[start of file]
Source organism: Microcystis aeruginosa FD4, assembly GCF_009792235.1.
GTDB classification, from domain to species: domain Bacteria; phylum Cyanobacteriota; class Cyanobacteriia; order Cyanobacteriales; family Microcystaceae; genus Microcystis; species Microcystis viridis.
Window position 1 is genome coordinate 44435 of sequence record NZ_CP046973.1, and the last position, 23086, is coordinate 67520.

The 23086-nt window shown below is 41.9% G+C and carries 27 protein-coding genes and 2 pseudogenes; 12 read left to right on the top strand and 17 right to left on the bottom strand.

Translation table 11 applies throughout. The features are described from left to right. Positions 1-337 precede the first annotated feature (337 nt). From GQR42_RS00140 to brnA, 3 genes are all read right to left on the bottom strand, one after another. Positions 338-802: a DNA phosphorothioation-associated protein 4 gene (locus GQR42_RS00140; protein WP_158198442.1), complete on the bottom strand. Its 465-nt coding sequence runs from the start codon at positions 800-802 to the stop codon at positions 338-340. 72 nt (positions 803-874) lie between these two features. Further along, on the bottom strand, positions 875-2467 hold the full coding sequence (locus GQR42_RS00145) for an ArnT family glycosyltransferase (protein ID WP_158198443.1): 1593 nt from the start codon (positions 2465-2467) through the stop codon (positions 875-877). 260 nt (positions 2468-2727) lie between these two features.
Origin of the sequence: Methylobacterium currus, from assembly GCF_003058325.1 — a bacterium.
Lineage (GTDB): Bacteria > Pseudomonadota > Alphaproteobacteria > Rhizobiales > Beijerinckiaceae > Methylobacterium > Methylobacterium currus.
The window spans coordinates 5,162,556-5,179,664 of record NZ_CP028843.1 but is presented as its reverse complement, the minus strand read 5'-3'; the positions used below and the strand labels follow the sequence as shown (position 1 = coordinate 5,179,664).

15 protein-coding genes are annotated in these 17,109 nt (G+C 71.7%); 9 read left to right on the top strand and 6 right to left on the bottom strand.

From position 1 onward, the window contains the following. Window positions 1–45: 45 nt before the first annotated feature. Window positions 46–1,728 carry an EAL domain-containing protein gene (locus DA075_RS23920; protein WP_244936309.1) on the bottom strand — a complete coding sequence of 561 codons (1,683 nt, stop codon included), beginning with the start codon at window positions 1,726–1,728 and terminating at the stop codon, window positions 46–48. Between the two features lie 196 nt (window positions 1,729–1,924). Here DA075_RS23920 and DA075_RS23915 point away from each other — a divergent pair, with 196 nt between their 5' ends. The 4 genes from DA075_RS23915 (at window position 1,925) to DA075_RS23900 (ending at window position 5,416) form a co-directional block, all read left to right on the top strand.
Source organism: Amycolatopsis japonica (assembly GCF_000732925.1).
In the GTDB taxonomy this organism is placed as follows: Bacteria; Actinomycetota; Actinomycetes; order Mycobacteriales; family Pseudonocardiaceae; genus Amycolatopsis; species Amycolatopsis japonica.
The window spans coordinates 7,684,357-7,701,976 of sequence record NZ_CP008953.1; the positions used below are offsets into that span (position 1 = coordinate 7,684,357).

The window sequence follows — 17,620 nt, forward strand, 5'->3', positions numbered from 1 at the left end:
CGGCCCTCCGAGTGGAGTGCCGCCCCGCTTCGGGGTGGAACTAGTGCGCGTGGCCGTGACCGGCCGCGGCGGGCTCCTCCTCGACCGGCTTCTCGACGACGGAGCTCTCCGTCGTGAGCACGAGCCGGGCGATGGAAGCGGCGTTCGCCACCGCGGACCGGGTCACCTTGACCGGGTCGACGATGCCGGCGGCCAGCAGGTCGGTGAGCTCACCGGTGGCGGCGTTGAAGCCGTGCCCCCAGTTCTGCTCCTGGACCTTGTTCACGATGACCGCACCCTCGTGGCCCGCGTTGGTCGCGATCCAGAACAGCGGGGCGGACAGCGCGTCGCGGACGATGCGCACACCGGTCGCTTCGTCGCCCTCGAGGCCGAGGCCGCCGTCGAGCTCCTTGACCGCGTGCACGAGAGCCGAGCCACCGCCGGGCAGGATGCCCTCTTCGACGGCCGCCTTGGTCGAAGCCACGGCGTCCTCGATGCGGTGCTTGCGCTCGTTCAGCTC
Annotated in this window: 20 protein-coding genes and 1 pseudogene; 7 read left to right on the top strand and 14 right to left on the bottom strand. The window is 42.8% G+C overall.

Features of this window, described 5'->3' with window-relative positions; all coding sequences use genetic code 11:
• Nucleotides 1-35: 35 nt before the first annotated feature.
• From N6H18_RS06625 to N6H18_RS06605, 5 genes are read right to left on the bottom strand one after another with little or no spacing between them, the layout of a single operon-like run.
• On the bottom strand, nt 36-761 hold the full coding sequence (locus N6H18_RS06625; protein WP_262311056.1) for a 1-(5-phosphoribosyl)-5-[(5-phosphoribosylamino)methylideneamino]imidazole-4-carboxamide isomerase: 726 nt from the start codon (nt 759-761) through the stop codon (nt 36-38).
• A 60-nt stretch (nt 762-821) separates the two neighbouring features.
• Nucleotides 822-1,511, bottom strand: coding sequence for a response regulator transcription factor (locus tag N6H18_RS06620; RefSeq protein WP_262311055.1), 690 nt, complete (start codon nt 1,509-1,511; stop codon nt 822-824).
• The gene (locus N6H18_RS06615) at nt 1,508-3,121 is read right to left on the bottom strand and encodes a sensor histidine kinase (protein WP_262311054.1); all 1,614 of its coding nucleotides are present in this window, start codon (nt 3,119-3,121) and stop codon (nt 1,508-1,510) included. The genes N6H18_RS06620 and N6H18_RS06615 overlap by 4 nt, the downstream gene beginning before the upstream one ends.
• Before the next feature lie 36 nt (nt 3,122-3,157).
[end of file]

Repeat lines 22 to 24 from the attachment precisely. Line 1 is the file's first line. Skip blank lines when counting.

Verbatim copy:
• Nucleotides 822-1,511, bottom strand: coding sequence for a response regulator transcription factor (locus tag N6H18_RS06620; RefSeq protein WP_262311055.1), 690 nt, complete (start codon nt 1,509-1,511; stop codon nt 822-824).
• The gene (locus N6H18_RS06615) at nt 1,508-3,121 is read right to left on the bottom strand and encodes a sensor histidine kinase (protein WP_262311054.1); all 1,614 of its coding nucleotides are present in this window, start codon (nt 3,119-3,121) and stop codon (nt 1,508-1,510) included. The genes N6H18_RS06620 and N6H18_RS06615 overlap by 4 nt, the downstream gene beginning before the upstream one ends.
• Before the next feature lie 36 nt (nt 3,122-3,157).